3/ A CHANGED GROUND FOR PRECISE COGNITION Eugene Gendlin University of Chicago In this article I will argue that there is an implicit kind of precision different from the logical but not unrelated. The two kinds have to be kept separate. The power of logical inference depends on the concepts’ own patterns and would be lost […]   6136 A CHANGED GROUND FOR PRECISE COGNITION Eugene Gendlin 


 Hubert Lederer Dreyfus – Wikipedia

(/ˈdrfəs/; 1929–2017) was an American philosopher and professor of philosophy at the University of California, Berkeley. His main interests included phenomenologyexistentialism and the philosophy of both psychology and literature, as well as the philosophical implications of artificial intelligence. He was known for his exegesis of Martin Heidegger, which critics labeled “Dreydegger”.[3]

Dreyfus is featured in Tao Ruspoli‘s film Being in the World (2010),[4] and was amongst the philosophers interviewed by Bryan Magee for the BBC Television series The Great Philosophers (1987).[5]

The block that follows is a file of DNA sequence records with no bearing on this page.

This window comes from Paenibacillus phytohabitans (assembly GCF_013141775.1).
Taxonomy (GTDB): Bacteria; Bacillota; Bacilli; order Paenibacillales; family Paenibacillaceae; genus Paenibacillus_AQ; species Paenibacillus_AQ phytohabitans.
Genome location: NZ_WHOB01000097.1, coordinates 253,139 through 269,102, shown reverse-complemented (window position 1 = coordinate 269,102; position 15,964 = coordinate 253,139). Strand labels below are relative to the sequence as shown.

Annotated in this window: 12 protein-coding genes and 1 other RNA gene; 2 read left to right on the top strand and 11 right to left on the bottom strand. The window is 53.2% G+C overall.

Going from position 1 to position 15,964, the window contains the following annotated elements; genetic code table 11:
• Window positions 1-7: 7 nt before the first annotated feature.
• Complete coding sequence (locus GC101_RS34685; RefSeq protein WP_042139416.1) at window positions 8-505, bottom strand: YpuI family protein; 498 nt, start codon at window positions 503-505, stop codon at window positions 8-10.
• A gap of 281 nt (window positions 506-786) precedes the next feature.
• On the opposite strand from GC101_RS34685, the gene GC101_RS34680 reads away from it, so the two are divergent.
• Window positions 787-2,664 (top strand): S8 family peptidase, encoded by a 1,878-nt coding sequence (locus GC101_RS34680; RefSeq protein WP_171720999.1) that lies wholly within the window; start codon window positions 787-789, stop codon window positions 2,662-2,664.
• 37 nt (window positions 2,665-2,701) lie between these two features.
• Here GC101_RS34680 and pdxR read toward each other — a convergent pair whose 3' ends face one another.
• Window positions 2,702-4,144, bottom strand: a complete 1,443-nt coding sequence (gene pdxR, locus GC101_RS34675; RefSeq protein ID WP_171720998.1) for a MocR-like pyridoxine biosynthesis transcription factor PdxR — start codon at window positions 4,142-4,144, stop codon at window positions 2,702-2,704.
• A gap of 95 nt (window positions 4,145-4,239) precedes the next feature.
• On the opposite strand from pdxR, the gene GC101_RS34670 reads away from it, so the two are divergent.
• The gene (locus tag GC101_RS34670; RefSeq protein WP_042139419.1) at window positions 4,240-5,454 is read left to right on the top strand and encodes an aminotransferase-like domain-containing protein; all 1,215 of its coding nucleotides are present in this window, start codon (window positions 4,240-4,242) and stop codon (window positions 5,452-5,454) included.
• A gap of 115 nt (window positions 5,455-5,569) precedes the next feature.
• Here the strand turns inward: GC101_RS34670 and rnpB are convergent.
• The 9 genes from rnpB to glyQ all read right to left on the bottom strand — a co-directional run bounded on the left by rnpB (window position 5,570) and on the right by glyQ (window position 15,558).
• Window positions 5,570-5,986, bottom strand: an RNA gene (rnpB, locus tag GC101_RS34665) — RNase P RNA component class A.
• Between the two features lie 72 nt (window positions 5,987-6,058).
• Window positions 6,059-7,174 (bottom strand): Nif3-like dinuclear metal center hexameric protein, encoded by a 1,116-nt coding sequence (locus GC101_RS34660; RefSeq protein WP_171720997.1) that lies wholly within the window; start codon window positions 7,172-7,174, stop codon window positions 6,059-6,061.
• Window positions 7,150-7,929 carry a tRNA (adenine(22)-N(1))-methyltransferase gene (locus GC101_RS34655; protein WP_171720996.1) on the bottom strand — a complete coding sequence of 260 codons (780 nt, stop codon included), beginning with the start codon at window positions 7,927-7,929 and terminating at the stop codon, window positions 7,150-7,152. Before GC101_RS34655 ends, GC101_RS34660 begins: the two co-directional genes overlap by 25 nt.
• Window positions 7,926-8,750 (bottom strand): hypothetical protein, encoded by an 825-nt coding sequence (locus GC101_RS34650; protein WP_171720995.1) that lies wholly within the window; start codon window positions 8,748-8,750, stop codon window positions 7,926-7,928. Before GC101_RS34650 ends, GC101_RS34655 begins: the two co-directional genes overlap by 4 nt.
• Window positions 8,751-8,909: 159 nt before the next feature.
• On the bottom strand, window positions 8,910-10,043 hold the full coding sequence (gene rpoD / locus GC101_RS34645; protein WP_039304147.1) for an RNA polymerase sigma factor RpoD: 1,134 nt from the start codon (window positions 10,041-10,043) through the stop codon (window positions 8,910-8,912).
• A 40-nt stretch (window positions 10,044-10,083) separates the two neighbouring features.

The Futurama character Professor Hubert Farnsworth is partly named after him, writer Eric Kaplan having been a former student.[6]

Stuart Dreyfus – Wikipedia

A native of Terre Haute, IndianaStuart E. Dreyfus is Professor Emeritus at University of California, Berkeley in the Industrial Engineering and Operations Research Department. While at the Rand Corporation he was a programmer of the JOHNNIAC computer.[1][2] While at Rand he coauthored Applied Dynamic Programming with Richard Bellman. Following that work, he was encouraged to pursue a Ph.D. which he completed in applied mathematics at Harvard University in 1964, on the calculus of variations. In 1962, Dreyfus simplified the Dynamic Programming-based derivation of backpropagation (due to Henry J. Kelley and Arthur E. Bryson) using only the chain rule.[3][4][5][6] He also coauthored Mind Over Machine with his brother Hubert Dreyfus in 1986.[7]